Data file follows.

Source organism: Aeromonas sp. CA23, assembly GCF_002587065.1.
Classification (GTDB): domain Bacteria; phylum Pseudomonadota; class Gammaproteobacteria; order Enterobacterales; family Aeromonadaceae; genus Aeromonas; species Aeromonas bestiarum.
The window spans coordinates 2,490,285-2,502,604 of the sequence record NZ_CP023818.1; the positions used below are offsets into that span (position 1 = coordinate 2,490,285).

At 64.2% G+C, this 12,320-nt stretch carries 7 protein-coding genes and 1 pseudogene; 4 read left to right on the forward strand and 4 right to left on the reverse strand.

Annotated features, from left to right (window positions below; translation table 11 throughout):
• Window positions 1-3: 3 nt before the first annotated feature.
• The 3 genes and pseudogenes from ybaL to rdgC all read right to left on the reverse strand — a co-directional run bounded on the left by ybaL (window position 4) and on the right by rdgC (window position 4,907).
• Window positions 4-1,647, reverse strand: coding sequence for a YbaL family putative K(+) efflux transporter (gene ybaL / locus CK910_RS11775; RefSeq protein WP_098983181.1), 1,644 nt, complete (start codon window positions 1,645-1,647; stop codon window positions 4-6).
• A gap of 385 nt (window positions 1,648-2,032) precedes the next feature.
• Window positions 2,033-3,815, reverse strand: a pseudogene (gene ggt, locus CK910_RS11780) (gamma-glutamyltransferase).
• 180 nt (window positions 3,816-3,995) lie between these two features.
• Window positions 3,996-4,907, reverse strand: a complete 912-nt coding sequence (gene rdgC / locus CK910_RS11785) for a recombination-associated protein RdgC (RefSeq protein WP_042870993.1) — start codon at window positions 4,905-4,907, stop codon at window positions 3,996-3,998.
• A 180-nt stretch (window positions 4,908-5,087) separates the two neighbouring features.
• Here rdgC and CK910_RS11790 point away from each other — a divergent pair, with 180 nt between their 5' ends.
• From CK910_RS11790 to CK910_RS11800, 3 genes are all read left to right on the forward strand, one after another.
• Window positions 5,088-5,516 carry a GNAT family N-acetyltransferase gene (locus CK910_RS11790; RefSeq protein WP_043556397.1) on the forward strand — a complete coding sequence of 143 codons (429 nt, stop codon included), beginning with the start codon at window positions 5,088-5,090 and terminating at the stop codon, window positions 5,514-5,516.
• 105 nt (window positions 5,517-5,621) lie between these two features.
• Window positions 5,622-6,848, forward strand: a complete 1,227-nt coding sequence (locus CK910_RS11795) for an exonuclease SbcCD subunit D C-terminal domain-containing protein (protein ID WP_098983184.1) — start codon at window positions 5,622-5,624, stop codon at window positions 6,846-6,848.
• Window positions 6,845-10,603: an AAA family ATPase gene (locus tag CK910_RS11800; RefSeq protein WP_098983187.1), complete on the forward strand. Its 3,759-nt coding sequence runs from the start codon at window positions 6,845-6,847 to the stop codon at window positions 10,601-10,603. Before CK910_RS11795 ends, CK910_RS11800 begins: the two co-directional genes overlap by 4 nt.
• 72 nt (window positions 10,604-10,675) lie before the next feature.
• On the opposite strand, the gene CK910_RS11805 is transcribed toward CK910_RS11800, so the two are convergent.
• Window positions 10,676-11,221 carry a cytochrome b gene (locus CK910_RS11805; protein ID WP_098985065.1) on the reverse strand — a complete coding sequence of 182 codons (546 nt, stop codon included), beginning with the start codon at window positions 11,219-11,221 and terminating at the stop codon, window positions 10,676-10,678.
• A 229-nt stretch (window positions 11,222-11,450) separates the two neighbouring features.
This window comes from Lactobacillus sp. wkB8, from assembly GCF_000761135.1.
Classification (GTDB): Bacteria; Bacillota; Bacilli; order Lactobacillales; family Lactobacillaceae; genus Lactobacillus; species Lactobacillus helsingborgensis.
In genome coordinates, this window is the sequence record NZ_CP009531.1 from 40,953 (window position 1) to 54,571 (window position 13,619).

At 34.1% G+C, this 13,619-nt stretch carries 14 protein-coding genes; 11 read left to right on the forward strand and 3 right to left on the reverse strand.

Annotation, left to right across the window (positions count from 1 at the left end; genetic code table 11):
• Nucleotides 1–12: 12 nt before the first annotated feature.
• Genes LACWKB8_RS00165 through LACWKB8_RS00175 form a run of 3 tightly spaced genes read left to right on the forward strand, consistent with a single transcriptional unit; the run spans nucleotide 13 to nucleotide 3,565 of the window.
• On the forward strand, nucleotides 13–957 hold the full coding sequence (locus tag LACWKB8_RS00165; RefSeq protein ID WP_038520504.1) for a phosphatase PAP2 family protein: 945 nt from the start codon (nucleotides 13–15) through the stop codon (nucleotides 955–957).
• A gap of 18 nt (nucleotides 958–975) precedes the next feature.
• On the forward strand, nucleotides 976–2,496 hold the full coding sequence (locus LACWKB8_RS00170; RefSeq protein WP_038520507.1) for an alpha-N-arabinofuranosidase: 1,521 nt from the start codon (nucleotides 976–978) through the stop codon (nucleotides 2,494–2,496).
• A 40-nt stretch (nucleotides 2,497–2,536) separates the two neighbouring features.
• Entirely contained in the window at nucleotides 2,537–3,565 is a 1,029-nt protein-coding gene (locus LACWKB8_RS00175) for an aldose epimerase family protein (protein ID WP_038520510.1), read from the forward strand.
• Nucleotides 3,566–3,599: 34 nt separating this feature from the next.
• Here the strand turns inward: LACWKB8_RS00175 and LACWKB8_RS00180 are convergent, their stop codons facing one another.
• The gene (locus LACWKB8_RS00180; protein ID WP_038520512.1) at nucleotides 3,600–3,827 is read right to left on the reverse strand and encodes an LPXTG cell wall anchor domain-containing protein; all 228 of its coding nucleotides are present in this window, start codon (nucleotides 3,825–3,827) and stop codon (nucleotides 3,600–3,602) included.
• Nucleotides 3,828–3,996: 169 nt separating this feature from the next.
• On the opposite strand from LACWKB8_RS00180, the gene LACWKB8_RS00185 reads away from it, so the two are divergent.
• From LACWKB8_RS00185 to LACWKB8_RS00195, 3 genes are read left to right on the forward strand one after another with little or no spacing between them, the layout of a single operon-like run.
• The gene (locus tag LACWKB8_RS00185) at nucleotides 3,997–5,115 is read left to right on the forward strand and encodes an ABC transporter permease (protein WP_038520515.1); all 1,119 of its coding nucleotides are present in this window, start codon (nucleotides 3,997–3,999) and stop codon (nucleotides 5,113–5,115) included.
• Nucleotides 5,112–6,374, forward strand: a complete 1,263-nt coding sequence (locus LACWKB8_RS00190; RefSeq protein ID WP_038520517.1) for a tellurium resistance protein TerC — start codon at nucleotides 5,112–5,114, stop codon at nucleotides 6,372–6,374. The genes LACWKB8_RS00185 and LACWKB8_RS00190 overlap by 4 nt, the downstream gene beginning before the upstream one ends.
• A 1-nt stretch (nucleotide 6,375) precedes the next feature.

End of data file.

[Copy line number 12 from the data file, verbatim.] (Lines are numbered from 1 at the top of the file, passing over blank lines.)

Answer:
• Window positions 3,996-4,907, reverse strand: a complete 912-nt coding sequence (gene rdgC / locus CK910_RS11785) for a recombination-associated protein RdgC (RefSeq protein WP_042870993.1) — start codon at window positions 4,905-4,907, stop codon at window positions 3,996-3,998.